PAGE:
Local Company Fined by OSHA for $1.7 million Due To Violations

Local Company Fined by OSHA for $1.7 million Due To Violations

Safety Indictment

How important is it to your construction company to get on a rooftop without considering fall protection?  Is it worth lawsuits for the business owner?  Is it worth over $1.7 million in violations?  How about manslaughter and/or workplace manslaughter charges?

With proper training, most falls can be prevented and when the heights are high, so are the stakes!  If someone falls, businesses could be in jeopardy because of stiff OSHA fines and penalties, risks to your company’s reputation, and legal charges filed for the business owner if there are repeated violations of OSHA regulations.

In Portland, Maine, just before Christmas 2018, a roofer at Purvis Home Improvement Company didn’t come home to his family because he fell while climbing down from the roof onto a ladder jack scaffolding plank. He lost his life that morning as he landed on the ground without wearing any fall protection. One can only imagine how devastated his family must be, and the effects to his coworkers.

Insurance may help the family cope with the loss of his income, but can never replace this loss of life. Workers Compensation may help pay for costs, but the loss to the business is largely uninsurable. OSHA fines are not able to be insured against.  The loss of reputation in the community may be difficult to overcome.

OSHA had previously issued violations to Purvis Home Improvement Company, including a repeat violation in 2015 (risking 3 people) and again in 2018 (risking 6 people) not using fall protection.  The company’s owner, Shawn D. Purvis is now facing a manslaughter indictment as well as OSHA penalties of $1,792,726.  Purvis is appealing.

The previous violations constituted a notice showing that Purvis knew about the fall from heights hazard and either didn’t make the corrections, or didn’t maintain them. Either way, when there is a risk of falling from heights that could kill, employers must insist that employees and subcontractor employees utilize appropriate fall protection.  In Construction, the OSHA trigger height is 6 feet while in Shipyards the height is 5 feet.   For other industries (general industry), the trigger height is 4 feet.  The trigger height for contractors following the Army Corps of Engineers’ EM-385-1-1 standard is 6 feet.

In this tragedy, the fall was reported to have occurred at the transition between the roof and a scaffold plank.  It is unclear how the individual was climbing down, but he was transitioning to a ladder jack scaffolding plank when he lost his footing and fell 20 feet.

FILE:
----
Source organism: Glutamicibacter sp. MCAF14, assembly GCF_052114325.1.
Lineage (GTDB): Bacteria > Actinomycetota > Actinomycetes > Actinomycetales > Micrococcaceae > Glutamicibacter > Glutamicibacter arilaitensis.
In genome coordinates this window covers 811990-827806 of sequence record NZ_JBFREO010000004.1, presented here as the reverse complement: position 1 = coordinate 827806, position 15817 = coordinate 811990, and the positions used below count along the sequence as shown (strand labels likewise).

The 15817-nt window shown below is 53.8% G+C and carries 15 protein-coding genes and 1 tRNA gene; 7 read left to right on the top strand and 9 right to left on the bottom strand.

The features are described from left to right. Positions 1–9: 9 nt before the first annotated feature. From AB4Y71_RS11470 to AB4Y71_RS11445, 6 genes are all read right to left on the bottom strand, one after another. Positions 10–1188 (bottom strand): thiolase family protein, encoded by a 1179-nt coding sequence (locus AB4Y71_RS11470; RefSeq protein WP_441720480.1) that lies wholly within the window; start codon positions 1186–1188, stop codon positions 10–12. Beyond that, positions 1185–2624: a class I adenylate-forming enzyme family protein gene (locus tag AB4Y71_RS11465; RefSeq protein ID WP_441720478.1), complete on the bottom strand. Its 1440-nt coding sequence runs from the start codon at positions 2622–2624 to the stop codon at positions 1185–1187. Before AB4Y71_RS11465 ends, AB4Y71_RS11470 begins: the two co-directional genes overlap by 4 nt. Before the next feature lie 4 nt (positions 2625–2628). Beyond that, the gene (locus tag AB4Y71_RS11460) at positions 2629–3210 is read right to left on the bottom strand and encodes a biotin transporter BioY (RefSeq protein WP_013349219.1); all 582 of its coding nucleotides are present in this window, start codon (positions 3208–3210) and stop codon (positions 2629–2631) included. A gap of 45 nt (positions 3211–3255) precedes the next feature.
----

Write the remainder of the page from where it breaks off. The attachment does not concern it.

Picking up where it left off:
Having been indicted by a grand jury, Mr. Purvis faces Manslaughter charges associated with employment management where he intentionally or knowingly violated an occupations safety or health standard of the state or federal government, which is a crime in the State of Maine.  If convicted under the workplace manslaughter statute, he could face up to $20,000 in fines and/or up to 30 years of imprisonment.

Preventing Falls

There are many options for protecting your employees from deadly falls.  Project managers can redesign the methods they choose by employing aerial lifts, work platforms and manlifts for safer access.  Some roof work configurations allow for the use of temporary guard railings, nets or even controlled roofing zones, and positioning devices.  If these are not viable options, managers can look at personal fall arrest equipment that doesn’t prevent the fall, but helps prevent a deadly landing.

If scaffolds are erected to limit the fall height, there must be a safe way to make the transition.  Ladders are not allowed to be set up on a scaffold for reaching a higher level unless it is tightly secured against moving in any direction. Employees cannot be allowed to jump or climb over two feet difference of elevation, so use anchored steps or ladder.  If possible, choose a ramp but it also must be securely anchored.

Whatever method managers choose, they must effectively train and designate on-site competent persons to do regular inspections and make corrections to problems before it becomes a hazard to someone.

When following EM-385 fall protection regulations, employers must not only designate a competent person for fall protection, but also a Fall Protection Program manager, a Qualified Person as well as a Competent Rescuer, Authorized Rescuer and the End User.  There are training and retraining requirements as well as roles and responsibilities like inspections that must be adhered to under Section 21 of EM-385.

Do you need to train your Fall Protection Competent and/or Qualified Persons?  Do you know how to choose the best method to protect your employees?

References:

www.OSHA.gov

www.courts.maine.gov

www.publications.usace.army.mil

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